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The creature, when it appeared, was wrong.

That was the only way the young warlock could describe it — though of course she was tactful enough not to.  Astoreth had met few Forsaken before (though she had destroyed enough Scourge already to become heady on her new power), and fewer Tauren; still, it had been enough to develop an expectation of what her contact would be like — or so she had thought.  The general details, such as she had imagined them, were correct: the beast was tall, broad and bovine in build, with taut and greying skin and sunken eyes.  But there was no way she could have expected the chill in the already cold air that preceded its approach – nor the ghostlike silence of that approach, as it defied the heavy black saronite plates covering its form to move far more smoothly than any creature (dead or living) should be able to do.  Suddenly it lumbered close, towering over her, until she could see the greenish frost on the fur of its muzzle, and hear the faint creaks and screeches as the creature’s joints protested every movement.  It fixed its unsettling blue eyes on her, causing her to shrink back despite herself, and she only became acutely aware that the beast’s chest was not rising and falling as it should when it suddenly drew in a sharp, rasping breath.

“Elf Astoreth,” it exhaled in a voice like a sword scraping across stone.  “I am called Ashmaw.”  The beast turned from her with a snort of cold air, drawing a massive, runed axe from its back as it began to stride up the hill. “You will stay behind me.”

* * * * *

Astoreth ran her hand along the soft, splintering wood that had once been a fence along a secluded Silverpine country road.  The damp and the cold and the recent worgen incursion had taken their tolls upon the structures in the area, and with no one to maintain them this place where she had first met the death knight was slowly falling to the decay that threatened, slowly but surely, to consume the valley entirely.  It briefly occurred to her that Westel might say it was being reclaimed by nature.  But no, no such thing was occurring here.  This was simply rot.

She smirked, thinking back.  It was not so long ago, as her kind counted years… but she had felt so much younger then.  She had been much younger, in spirit and worldly experience if not chronologically, and it wasn’t until she had grown up a bit more that she was able to truly appreciate exactly what Ashmaw had done for her — not only in defending her with his blade, but what he had taught her about the world she found herself in; the world outside the well-manicured forests of Quel’thalas and the marbled walls of Dalaran.  A world of war, and of death… and of fates worse than death.  But also of strength, and sacrifice, and perseverance against impossible odds.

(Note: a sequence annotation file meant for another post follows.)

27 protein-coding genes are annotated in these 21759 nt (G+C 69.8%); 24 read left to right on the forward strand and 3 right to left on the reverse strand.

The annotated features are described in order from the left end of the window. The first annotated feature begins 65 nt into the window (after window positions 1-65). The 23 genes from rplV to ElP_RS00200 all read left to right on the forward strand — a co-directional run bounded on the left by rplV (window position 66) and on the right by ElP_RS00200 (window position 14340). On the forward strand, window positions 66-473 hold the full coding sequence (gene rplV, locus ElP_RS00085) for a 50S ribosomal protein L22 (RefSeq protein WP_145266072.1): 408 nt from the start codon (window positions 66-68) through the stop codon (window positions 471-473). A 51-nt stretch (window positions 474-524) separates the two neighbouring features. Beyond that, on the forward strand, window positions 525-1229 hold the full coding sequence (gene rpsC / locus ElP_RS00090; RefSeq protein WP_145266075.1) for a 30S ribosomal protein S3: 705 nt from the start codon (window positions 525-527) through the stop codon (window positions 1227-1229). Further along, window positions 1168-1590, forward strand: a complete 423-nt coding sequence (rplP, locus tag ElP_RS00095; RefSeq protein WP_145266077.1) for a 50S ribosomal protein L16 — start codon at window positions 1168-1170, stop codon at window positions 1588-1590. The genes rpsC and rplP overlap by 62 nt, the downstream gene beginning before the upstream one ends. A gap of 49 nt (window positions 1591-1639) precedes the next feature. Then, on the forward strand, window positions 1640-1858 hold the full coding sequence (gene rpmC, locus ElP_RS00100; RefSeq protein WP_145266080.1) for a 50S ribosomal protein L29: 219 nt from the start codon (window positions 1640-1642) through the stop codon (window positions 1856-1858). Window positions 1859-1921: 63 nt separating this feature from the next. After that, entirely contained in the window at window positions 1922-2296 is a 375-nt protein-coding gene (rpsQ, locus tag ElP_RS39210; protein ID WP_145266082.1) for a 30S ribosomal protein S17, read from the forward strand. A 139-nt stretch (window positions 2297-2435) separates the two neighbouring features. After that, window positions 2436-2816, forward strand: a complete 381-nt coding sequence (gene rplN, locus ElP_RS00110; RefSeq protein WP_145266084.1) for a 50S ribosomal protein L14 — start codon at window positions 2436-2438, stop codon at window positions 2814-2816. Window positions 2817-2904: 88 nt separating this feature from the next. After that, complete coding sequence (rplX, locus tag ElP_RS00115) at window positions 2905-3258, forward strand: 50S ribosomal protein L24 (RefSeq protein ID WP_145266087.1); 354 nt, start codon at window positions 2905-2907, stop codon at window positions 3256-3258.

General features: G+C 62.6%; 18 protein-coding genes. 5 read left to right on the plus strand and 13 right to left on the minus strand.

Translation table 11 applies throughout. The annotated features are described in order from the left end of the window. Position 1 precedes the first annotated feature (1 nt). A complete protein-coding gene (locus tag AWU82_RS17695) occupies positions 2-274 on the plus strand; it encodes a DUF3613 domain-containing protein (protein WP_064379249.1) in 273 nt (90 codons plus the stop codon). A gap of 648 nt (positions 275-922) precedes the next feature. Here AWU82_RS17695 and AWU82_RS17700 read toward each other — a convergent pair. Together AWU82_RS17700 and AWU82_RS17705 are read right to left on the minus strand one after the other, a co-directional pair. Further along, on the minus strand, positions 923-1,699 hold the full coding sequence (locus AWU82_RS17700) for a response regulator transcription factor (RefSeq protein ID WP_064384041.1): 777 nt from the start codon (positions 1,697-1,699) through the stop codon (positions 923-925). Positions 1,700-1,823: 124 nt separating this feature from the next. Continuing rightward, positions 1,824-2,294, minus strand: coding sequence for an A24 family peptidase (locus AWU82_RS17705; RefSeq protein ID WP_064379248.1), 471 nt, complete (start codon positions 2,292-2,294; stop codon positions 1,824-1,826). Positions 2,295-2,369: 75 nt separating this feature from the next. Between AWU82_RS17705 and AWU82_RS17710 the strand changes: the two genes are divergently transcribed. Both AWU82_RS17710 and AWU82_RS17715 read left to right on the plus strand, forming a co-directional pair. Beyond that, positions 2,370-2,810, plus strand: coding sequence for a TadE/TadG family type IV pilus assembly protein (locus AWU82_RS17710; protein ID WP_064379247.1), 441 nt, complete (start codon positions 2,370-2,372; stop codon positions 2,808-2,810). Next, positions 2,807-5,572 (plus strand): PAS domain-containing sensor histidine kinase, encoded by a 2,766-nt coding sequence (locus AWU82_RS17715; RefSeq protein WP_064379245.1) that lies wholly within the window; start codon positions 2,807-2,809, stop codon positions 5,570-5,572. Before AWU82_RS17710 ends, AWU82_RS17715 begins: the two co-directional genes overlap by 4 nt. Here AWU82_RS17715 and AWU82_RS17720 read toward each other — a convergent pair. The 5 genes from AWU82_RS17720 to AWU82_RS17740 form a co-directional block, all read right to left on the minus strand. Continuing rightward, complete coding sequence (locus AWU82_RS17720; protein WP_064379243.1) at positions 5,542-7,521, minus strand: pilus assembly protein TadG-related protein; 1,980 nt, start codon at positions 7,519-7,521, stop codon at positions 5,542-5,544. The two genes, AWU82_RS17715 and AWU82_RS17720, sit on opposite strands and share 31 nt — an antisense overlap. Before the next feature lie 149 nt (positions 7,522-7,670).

She remembered taking Ashmaw to see the Dead Scar.  He listened intently as she pointed out the path the army had took, and spoke of the buildings and lives destroyed.  Her own family home still in the wreckage beyond the protective barrier wall.  How he marveled at it: the destruction that had torn him inside, laid outside.  A city destroyed as he had been.  And, as he had been, rebuilt around it… though souls are not so easily repaired as cities.  And the Scar, like him, forever denied a rebirth.

Once Astoreth had expected to die battling the monster that had created Ashmaw.  Some days she still wondered that she hadn’t.  But when she thought of Ashmaw, she raged at the injustice of it.  She had grown strong enough to survive in large part because of Ashmaw.  But where she had moved on after – continued to grow, to discover love, to find happiness – Ashmaw would be forever as he was.  “It is not for me,” he had told her, recoiling from newborn Laurelia, the embodiment of Astoreth’s joy. 

She forgot sometimes what Ashmaw was.  It had long ago stopped mattering to her.  But he never did.

Astoreth glanced up the hill to the keep the two of them had infiltrated that day, years before.  It lay half in ruins, considerably worse than they had left it; a few charred timbers standing askew indicated that it had been ravaged by fire, and the ashes that the cold breeze kicked down her way suggested that it had not been long ago.  She closed her eyes and breathed deeply, smelling the cold and the rot and the faint aroma of burnt pine.

It occurred to her that she had not seen Ashmaw in some time.

* * * * *

He feedeth on ashes: a deceived heart hath turned him aside, that he cannot deliver his soul.
-Isaiah 44:20

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